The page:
Banking Sector Problems Continue, updated 15-Jul-08
The belief that the good times would go on forever has now cost us two banks with a third clinging on for grim life. Santanders audacious bid for Alliance and Leicester looks to be going through on the nod to the relief of all concerned (shareholders, Treasury, BOE and FSA) and little will be made of the fact that they are paying a valuation that was...read article: Banking Sector Problems Continue.
Taylor Wimpey, M&S and US Data, updated 03-Jul-08
And the pain continues. M&S and Taylor Wimpey produced a real shocker yesterday morning but initially, somehow, the FTSE actually managed to shrug off the disastrous news and at one point was trading 80 points up on Tuesdays close. It was not until the US joined the fray that a bit of sense seemed to drift into proceedings and down we came once more to close 53 lower. This morning the opening level is forecast to be another 30 points lower at around 5390 having been as low as 5365 in late Futures ...read article: Taylor Wimpey, M&S and US Data.
Investing in Construction Companies, updated 26-Jun-08
Looking at the disaster which has been the UK centric portion of the FTSE 350 it is tempting to wonder if the whole thing has been rather overdone. Yes we know that people are feeling the pinch, that retail sales are down, that banks were sucked into the huge mortgage fraud over in the States, that petrol is now almost as expensive as...read article: Investing in Construction Companies.
Weakened Banks and House Price Forecasts, updated 25-Jun-08
The 'vulture funds' appear to be sniffing around the smaller banks and weakened Boards are struggling to justify not talking to them. Bradford and Bingley's curious attitude to their shareholders over the past month coupled with their outright rejection of a deal that seems, on the face of it, to be rather better than...read article: Weakened Banks and House Price Forecasts.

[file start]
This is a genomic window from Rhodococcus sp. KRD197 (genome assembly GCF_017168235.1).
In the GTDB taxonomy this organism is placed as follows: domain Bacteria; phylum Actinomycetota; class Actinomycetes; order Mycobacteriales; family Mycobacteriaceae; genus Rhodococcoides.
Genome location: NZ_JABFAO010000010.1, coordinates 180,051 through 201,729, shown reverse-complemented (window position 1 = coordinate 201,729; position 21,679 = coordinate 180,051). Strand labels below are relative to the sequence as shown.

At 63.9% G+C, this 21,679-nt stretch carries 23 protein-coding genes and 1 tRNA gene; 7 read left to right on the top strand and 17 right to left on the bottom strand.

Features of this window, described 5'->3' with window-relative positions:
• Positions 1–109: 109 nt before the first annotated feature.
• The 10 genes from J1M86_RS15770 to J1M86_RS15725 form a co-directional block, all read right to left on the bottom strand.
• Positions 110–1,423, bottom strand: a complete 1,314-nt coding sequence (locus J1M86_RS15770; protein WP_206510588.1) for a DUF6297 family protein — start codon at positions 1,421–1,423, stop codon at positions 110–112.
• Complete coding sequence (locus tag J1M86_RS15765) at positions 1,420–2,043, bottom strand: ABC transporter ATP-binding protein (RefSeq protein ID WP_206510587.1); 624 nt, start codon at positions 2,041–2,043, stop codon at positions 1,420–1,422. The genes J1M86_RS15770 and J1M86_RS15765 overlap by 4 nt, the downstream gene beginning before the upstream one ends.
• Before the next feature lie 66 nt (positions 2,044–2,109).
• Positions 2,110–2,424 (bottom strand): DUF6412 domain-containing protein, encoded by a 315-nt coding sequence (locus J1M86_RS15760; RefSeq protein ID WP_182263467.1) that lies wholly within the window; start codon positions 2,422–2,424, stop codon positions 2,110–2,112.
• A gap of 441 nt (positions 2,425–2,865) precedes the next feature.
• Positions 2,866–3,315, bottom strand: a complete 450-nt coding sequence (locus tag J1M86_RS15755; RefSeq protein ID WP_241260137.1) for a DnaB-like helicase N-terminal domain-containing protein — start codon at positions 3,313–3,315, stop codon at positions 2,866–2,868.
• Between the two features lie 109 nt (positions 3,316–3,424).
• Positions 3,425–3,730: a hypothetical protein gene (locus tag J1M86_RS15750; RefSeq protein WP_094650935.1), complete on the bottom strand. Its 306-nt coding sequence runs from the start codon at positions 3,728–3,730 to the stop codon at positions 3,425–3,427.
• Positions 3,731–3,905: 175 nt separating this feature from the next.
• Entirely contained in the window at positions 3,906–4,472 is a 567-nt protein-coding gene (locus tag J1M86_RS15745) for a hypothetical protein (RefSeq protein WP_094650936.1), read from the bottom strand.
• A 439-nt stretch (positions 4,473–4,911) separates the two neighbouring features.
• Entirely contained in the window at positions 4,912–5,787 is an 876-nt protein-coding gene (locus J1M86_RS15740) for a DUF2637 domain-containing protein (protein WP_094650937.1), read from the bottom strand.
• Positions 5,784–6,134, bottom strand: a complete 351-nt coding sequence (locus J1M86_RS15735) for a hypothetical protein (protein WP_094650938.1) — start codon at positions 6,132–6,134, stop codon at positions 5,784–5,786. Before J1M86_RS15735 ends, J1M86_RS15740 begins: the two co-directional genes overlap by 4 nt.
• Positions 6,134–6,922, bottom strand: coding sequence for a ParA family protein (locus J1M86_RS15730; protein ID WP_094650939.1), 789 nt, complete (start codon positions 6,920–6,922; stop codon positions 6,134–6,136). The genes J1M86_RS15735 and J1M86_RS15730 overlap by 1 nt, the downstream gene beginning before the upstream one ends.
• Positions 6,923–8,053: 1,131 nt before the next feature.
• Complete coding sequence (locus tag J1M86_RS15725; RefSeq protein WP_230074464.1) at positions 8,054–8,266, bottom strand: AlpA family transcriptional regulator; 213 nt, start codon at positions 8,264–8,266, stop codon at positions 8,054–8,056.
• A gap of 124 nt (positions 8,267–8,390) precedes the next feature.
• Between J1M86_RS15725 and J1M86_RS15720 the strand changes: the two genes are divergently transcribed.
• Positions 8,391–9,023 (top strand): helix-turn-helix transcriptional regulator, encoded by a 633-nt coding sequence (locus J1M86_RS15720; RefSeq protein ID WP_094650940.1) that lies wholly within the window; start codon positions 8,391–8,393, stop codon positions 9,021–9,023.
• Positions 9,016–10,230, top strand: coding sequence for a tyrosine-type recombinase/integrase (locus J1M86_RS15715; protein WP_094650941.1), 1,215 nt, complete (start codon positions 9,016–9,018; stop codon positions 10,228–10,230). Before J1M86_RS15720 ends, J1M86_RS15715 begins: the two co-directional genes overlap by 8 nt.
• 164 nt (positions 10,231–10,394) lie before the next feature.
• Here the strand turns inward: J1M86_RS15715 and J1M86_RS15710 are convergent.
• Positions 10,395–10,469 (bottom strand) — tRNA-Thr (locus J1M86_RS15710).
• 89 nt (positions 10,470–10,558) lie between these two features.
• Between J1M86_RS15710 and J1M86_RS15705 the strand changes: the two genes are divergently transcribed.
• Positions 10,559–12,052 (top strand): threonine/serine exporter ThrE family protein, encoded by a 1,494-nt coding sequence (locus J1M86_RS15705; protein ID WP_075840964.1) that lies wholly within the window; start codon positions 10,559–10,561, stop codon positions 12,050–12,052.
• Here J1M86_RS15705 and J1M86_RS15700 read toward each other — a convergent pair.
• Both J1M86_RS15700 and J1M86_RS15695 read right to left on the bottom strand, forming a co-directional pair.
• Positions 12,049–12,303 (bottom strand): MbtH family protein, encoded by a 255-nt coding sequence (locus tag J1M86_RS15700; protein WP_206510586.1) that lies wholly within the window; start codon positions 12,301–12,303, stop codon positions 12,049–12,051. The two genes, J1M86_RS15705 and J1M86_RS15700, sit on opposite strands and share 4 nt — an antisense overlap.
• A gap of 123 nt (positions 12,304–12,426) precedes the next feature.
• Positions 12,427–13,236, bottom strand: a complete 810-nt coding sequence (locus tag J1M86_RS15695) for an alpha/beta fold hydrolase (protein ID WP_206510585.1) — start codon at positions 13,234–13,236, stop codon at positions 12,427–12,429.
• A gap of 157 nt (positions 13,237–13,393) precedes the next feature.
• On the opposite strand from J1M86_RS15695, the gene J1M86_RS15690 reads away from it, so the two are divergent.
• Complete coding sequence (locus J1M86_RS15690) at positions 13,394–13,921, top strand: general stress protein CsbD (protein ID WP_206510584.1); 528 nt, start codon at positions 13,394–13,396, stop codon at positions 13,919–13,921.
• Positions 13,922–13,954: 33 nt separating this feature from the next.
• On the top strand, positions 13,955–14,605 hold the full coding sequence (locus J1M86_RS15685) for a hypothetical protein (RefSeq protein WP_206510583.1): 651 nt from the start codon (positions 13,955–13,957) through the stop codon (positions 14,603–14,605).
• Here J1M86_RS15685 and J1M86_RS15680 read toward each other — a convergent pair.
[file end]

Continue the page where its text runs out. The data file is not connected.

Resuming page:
Reality Retail Sales Figures, updated 20-Jun-08
Retailers, like farmers, are always pessimistic and will describe any situation as a 'tough trading environment' but the idea that spending was up a rather ludicrous 8% had many coughing into their tea. I did wonder if...read article: Reality Retail Sales Figures.
The Great Short Selling Debate, updated 17-Jun-08
For all of the fireworks over the last two or three months who have been the ones proved to be a) correct and b) truthful? Firstly, most of the Banks denied point blank that they would need capital injections and then (it would appear) deliberately mislead on the size of the cash call required before...read article: The Great Short Selling Debate.
Risk Warning: Spread betting and CFD trading carry a high level of risk to your capital and you may lose more than your initial investment. Spread betting and CFD trading may not be suitable for all investors. Only speculate with money that you can afford to lose. Please ensure you fully understand the risks involved and seek independent financial advice where necessary.
The contents on CleanFinancial.com are for information purposes only and are not intended as a recommendation to trade. Nothing on this website should be construed as investment advice.
Neither CleanFinancial.com nor any contributing company/author accept any responsibility for any use that may be made of the above or for the correctness or accuracy of the information provided.
* Tax law is subject to change or may differ if you pay tax in a jurisdiction other than the UK.